Unfortunately, the execution is all too contrived: the characters, from the shy, quiet Indian wunder-engineer to the pretty, upstart early 20-something “CEO” who has just a touch of “Aspies” to the jamming-with-Moby venture capitalist aren’t particularly innovative. The “comedic” situations our stereotypes find themselves in aren’t inspired—posing as Larry Paige to crash a VC’s house party? Really?—nor is the character interplay or “tension”: at times, I feel like I’m watching an episode of Glee, except without the singing.

Or the diversity.

If, like me, you were hoping a show like this might tackle that particular issue our industry finds itself grappling with3, you’d be correct, though probably not from the angle you might have hoped.

Betas ticks all of the boxes off that checklist:


We’ve got free broad band, free snacks, and not to mention: those bangin’ ass hotties with the bargain hunting app. [Camera pans to a group of five women around a table; only one of them has a laptop.]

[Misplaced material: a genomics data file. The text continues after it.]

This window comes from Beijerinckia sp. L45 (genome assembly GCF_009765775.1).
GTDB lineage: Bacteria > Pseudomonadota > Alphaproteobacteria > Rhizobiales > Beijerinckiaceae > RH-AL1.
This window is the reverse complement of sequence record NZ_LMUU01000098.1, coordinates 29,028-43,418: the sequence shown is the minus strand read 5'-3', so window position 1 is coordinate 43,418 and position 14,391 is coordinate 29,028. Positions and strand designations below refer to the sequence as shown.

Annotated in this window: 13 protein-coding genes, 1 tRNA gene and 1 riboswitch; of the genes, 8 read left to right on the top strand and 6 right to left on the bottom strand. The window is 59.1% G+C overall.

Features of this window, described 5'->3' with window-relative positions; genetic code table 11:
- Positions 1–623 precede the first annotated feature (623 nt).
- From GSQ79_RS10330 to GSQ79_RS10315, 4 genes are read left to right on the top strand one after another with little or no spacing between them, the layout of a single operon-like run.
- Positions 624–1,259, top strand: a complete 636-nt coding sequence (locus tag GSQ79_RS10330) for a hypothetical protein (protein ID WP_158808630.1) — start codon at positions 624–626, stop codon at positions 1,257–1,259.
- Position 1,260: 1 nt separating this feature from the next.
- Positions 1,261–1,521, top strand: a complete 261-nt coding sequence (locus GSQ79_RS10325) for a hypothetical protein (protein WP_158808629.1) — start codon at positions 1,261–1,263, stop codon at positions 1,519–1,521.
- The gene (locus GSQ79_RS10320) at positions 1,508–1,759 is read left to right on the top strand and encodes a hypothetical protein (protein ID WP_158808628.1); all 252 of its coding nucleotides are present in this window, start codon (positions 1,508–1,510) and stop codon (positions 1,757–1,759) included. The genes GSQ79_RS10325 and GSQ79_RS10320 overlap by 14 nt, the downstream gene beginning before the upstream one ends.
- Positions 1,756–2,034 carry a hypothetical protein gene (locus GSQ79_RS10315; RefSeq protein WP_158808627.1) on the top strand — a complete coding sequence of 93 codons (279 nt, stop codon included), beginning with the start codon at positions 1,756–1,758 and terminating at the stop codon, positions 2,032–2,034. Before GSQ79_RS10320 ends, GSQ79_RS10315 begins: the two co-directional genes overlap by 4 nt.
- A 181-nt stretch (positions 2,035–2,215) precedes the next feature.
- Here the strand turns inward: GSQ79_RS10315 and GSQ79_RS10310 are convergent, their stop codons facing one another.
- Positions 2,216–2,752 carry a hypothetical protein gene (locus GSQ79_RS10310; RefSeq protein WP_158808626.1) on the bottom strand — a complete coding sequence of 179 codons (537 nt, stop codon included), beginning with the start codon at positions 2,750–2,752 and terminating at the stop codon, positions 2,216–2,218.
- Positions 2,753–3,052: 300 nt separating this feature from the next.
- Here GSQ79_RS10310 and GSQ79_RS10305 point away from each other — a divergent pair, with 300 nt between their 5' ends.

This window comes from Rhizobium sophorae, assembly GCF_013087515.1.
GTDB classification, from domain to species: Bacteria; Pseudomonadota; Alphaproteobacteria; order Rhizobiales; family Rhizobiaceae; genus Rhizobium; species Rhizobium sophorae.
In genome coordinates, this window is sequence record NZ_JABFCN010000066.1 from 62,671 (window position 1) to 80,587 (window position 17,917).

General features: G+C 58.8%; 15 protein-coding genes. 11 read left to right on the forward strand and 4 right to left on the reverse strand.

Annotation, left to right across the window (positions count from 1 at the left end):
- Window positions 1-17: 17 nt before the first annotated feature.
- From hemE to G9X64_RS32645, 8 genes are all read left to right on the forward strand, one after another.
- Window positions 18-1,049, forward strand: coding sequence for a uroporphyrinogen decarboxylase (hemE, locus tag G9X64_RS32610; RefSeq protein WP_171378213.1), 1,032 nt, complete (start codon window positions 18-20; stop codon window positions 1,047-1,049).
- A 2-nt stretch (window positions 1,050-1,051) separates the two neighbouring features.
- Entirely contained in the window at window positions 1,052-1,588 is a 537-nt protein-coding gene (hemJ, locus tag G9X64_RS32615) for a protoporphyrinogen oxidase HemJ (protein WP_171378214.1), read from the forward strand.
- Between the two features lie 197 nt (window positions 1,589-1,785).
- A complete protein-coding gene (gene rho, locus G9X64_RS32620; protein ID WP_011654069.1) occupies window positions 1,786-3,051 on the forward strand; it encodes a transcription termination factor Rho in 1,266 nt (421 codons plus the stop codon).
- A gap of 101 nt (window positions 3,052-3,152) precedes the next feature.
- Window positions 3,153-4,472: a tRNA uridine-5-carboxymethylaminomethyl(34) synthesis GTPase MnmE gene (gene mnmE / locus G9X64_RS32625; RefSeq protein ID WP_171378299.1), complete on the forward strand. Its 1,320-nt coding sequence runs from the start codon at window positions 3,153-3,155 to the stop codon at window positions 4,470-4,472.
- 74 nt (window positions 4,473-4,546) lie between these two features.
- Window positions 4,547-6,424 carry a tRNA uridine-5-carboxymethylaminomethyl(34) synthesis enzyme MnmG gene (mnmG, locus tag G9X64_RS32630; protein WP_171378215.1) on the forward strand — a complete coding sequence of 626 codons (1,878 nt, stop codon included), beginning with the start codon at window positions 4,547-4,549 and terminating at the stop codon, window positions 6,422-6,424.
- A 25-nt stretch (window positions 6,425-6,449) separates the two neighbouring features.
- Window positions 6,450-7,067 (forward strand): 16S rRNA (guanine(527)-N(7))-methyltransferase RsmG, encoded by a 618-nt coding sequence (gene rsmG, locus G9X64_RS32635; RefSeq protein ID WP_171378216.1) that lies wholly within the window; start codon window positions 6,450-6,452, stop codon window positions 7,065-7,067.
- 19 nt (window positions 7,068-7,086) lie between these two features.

(Because obviously, women entrepreneurs’ most noteworthy trait is their “ass-banging’ness.”)

Oh, and the antagonist-team’s rival app? “Valet-me”: from the makers of “Tit-stare.”

Racism, check:

I’ve got a Bitcoin on Bollywood.

Uttered as the character raises a physical coin (Haha, get it? Currency!), referring to her Indian—red dot, not feather, a riff we hear in the same episode—teammate.

Drinking culture? Our VC has you covered there; his new incubator class is informed that at the kickoff party:

Remember: Intoxication is mandatory.

Everyone claps, of course.

Oh, and let us not forget ageism:

You know I’m 35; it’s like 95 in Valley Years…

Now I know this is a sitcom, and the point is to get a laugh. A lot of things were said that… were sort of questionable, but I didn’t bother noting them because other sitcoms have made equally tasteless jokes for an (equally) cheap laugh.

The most surprising thing about watching Betas is that I realized I was actually becoming frustrated and angry while watching it. It took me awhile to figure out why: Betas’ characters do a really good job of re-creating archetypes of our industry, so much so that they remind me of people I’ve met. But the problem is… none of those people are likable.

Co-creator Josh Stoddard said: “We were looking at this culture, and it is pretty easy to parody.” But this show really isn’t a parody, at least not in the sense IT Crowd or Hackers were. Those had characters that maybe frustrated us, but they were all likable in some way or another because they possessed certain aspects of ourselves that we could identify with.